What a difference a change of administrations makes. After several years of non-stop hectoring about Bush and the bungled response to Katrina, the New York Times offers an op-ed about how “All Disasters are Local.”
AMERICA seems to have dodged a bullet with the swine flu epidemic — yet this was more the result of the virus being less deadly than feared rather than of any government coordination.
Despite billions spent since 9/11, we are still not well prepared to react to disease outbreaks, terrorist attacks and natural disasters — a fact Secretary of Homeland Security Janet Napolitano has been frank about in her brief time on the job. She has ruffled feathers by criticizing a $25 million national-security exercise the department undertook in 2007 as being too expensive, too unrealistic and “too removed from a real-world scenario.” But her frustration is well founded and indicative of larger fundamental flaws.
The big problem is that coordination among state and local governments and Washington has been only incrementally improved in recent years. The national exercise system is broken, focusing too much on senior officials and neglecting training at the state and local levels. There is a better way.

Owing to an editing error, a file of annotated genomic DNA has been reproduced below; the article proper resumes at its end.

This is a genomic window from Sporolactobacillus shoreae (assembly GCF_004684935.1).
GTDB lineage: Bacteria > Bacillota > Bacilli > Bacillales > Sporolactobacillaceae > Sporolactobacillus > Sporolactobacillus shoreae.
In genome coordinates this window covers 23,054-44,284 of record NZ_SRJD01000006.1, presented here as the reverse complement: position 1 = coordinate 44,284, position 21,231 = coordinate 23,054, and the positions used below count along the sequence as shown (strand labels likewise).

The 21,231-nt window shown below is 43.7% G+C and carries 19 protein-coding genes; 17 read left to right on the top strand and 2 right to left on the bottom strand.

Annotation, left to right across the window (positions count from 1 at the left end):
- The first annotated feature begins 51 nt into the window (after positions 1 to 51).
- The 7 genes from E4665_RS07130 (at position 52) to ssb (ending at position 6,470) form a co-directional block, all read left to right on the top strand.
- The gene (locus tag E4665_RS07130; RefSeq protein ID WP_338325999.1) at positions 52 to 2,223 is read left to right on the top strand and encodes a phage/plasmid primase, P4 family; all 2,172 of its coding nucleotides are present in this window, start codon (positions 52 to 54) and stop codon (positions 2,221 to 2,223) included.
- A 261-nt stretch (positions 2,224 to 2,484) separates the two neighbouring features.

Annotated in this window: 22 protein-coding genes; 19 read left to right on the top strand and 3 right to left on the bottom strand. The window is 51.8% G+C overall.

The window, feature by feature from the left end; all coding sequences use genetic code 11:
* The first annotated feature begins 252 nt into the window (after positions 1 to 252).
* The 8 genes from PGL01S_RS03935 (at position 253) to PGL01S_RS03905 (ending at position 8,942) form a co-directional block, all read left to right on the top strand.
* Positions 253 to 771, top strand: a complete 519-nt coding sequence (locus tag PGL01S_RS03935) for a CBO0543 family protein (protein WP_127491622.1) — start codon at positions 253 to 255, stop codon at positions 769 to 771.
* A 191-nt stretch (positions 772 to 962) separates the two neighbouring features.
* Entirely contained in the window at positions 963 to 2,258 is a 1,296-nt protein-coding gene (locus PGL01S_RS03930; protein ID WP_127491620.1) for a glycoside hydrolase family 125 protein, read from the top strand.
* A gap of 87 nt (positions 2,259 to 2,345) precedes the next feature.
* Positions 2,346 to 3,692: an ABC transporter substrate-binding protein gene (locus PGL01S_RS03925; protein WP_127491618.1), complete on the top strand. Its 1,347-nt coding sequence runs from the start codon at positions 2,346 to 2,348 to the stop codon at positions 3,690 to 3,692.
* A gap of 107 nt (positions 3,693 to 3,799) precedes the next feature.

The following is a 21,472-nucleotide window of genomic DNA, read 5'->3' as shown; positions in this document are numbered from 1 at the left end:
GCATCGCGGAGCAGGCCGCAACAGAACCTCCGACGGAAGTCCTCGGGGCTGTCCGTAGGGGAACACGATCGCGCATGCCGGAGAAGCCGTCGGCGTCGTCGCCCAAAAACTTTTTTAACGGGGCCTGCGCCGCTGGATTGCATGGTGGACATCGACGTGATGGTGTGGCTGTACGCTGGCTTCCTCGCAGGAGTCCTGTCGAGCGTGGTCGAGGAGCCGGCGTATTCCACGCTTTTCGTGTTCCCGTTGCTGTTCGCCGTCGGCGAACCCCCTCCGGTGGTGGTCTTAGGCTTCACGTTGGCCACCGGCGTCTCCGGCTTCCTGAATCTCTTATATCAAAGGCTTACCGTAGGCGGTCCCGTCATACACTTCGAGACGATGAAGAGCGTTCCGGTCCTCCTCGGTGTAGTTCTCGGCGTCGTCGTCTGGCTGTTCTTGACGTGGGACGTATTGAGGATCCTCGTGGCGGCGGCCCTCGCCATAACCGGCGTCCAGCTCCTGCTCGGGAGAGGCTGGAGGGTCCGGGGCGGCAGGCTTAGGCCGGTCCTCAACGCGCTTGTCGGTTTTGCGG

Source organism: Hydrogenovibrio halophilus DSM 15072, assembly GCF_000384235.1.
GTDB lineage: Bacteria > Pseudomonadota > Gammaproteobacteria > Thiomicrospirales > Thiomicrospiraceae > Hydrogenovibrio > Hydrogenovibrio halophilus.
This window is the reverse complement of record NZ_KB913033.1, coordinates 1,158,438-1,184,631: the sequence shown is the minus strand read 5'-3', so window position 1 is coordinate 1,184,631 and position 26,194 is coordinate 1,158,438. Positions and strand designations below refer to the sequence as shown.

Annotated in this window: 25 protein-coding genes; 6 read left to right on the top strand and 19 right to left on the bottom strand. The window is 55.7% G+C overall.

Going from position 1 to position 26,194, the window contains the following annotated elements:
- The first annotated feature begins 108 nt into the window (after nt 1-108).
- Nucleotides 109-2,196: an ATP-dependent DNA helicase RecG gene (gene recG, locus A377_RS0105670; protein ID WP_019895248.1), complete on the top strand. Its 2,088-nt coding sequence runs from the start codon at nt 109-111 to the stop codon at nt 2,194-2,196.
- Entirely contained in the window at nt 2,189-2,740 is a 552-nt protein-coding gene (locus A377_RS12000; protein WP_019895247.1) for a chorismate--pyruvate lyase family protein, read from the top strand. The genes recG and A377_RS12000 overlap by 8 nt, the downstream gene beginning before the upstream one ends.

The author then goes on to talk about the need for low-level training, rather than just showpiece enactments to make the bigwigs look good. And as for Katrina? Way down past the jump, we have just this:
The degree of personal trust at the tactical level, not money or machines, is the single most important determinant of how well communities will deal with threats and disasters. But these relationships must be established in training so that first responders are not handing out business cards to one another on the way to the disaster. In addition, preparation can sort out any questions as to what the military’s proper role will be in a disaster and spare us the sort of legal haggling that helped hamstring the federal response to Hurricane Katrina.
Now, that would be an interesting story to hear. Legal haggling stymied the federal response? That’s actual news. When, where, by whom and why? Since we didn’t hear about it, I’ll bet it wasn’t Bush’s folks doing the haggling.
But I guess that would spoil the narrative.